On Wednesday, the U.S. and China agreed to extend cooperation to curb climate change to five new initiatives, including reducing emissions from heavy trucks, which are a significant cause of greenhouse gas emissions in both countries.
U.S. Secretary of State John Kerry spoke before the announcement:
"I want to underscore that when we make a decision … it ripples beyond our borders," Kerry said. "How will we curb climate change? How will we pioneer new energy technology that is in fact the solution to climate change?" Kerry said in his opening remarks at the fifth annual US-China Strategic and Economic Dialogue.A list of the five initiatives from the State Department:
"Recognising the importance of working through the United Nations Framework Convention on Climate Change (UNFCCC), the United States and China are committed to enhancing our policy dialogue on all aspects of the future agreement," the fact sheet said.
That spirit of co-operation represents a drastic change from the calamitous Copenhagen climate summit in 2009, when diplomatic snubs and general distrust between the two countries wrecked any prospect for a deal. The State Department climate envoy, Todd Stern, told reporters he thought the initiative would help efforts to reach a deal by 2015.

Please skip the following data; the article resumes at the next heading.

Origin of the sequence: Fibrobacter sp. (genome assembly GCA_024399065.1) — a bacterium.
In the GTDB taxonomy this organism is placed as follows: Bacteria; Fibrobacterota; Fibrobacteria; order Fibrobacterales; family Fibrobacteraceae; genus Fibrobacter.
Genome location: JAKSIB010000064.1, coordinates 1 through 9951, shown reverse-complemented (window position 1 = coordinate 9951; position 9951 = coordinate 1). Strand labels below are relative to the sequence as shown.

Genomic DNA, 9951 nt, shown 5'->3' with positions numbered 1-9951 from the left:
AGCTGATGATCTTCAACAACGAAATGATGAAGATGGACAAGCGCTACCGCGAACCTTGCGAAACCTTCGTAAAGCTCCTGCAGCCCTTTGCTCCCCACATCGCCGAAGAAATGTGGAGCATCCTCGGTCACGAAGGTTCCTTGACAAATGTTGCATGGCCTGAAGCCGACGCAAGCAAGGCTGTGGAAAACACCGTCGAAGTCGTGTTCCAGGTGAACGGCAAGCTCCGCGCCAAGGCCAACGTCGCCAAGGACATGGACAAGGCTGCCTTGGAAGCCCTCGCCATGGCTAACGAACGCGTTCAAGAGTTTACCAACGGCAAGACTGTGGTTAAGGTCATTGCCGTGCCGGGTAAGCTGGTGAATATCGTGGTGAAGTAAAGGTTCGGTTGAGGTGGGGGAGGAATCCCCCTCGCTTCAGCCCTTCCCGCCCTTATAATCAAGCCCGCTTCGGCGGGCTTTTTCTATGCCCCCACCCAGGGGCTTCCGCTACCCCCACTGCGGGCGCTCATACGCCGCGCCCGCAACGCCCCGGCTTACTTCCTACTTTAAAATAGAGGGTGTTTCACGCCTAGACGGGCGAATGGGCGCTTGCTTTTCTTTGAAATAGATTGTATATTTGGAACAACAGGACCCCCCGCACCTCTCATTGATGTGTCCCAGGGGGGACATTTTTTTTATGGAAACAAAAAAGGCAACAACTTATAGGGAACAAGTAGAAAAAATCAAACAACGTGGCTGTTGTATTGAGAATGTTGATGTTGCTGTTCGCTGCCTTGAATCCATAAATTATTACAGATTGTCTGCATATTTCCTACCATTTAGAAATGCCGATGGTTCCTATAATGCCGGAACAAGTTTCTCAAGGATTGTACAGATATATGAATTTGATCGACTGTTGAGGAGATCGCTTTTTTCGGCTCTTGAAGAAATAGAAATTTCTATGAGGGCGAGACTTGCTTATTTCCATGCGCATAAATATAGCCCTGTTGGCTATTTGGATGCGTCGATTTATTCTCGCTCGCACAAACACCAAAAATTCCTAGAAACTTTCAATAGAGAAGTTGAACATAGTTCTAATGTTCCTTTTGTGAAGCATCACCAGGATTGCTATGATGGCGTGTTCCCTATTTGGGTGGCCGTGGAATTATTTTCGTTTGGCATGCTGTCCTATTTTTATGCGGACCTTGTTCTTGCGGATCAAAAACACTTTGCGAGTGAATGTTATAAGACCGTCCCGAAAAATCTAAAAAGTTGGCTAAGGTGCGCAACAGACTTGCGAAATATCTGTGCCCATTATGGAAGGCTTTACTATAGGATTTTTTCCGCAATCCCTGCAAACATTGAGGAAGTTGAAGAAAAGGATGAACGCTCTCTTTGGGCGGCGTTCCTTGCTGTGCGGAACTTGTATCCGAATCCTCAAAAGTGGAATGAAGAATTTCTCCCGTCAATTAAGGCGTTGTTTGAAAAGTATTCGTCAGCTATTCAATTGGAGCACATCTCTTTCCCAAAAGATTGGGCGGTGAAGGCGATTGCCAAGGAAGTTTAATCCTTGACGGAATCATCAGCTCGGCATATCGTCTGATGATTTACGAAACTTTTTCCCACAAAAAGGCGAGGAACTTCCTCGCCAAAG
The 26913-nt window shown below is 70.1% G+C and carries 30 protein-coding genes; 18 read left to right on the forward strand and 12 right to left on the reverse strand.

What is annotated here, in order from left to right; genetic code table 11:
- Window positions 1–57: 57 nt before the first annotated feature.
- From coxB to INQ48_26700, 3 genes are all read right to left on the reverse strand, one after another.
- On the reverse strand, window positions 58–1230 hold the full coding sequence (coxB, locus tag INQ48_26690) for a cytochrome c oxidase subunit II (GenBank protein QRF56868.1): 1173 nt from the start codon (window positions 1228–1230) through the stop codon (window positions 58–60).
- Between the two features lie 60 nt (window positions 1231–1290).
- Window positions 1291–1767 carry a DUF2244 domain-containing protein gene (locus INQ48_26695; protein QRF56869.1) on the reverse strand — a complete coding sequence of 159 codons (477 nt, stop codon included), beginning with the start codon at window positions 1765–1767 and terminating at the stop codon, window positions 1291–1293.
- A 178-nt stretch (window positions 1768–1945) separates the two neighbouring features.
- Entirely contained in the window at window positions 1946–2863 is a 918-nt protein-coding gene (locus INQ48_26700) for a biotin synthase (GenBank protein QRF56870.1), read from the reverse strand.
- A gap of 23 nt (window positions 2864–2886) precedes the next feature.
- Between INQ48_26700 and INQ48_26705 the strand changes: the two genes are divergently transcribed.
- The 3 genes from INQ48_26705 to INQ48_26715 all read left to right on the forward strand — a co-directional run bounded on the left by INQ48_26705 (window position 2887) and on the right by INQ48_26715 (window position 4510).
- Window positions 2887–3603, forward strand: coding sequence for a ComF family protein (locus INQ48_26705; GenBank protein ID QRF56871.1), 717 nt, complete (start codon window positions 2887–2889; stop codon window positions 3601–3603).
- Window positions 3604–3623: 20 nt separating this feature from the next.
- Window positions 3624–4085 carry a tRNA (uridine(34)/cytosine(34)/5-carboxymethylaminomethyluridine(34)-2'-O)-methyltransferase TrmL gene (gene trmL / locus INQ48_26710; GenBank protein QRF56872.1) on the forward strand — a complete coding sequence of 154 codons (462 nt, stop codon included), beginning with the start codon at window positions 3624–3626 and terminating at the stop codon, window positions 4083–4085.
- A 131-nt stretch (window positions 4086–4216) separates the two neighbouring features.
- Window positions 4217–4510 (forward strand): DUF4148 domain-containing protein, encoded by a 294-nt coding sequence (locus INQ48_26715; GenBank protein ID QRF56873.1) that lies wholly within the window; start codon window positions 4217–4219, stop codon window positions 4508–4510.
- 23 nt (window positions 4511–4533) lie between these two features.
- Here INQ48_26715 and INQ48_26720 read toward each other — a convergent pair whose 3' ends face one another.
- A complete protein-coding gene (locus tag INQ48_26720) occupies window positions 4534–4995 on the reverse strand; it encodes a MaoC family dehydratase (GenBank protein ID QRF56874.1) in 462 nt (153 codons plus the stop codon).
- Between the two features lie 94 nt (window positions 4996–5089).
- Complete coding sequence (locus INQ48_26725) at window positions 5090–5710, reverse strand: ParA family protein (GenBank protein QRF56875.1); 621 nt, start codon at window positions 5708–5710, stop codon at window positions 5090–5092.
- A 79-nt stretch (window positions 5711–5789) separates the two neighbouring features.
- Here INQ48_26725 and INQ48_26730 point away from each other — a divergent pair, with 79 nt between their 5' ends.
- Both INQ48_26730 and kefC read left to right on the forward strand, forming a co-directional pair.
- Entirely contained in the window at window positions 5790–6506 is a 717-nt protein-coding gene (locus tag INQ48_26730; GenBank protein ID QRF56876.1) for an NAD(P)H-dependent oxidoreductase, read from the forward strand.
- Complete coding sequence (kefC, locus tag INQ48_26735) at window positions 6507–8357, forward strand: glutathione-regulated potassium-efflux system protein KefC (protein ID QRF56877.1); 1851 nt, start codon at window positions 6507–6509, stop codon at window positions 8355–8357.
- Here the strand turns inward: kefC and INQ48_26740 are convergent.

. Develop projects to capture and store carbon dioxide emissions from power plants.
. Reduce vehicle emissions, particularly from large trucks, by strengthening efficiency standards and developing more efficient vehicles and cleaner fuels.
. Increase energy efficiency, first in buildings but also in transportation and industry.
. Improve greenhouse gas data collection and management.
. Promote smart grids through collaborative projects.
Wednesday's announcement follows the U.S. and China's agreement in June to work together and with other countries to use the expertise and institutions of the Montreal Protocol to phase down the consumption and production of hydrofluorocarbons (HFCs), among other forms of multilateral cooperation. A global phase down of HFCs could potentially reduce some 90 gigatons of CO2 equivalent by 2050, equal to roughly two years worth of current global greenhouse gas emissions.
In spite of the distrust and cautiousness apparent in leadership of both countries, they each recognize that there must be cooperation to mitigate the unprecedented global challenge presented by climate change.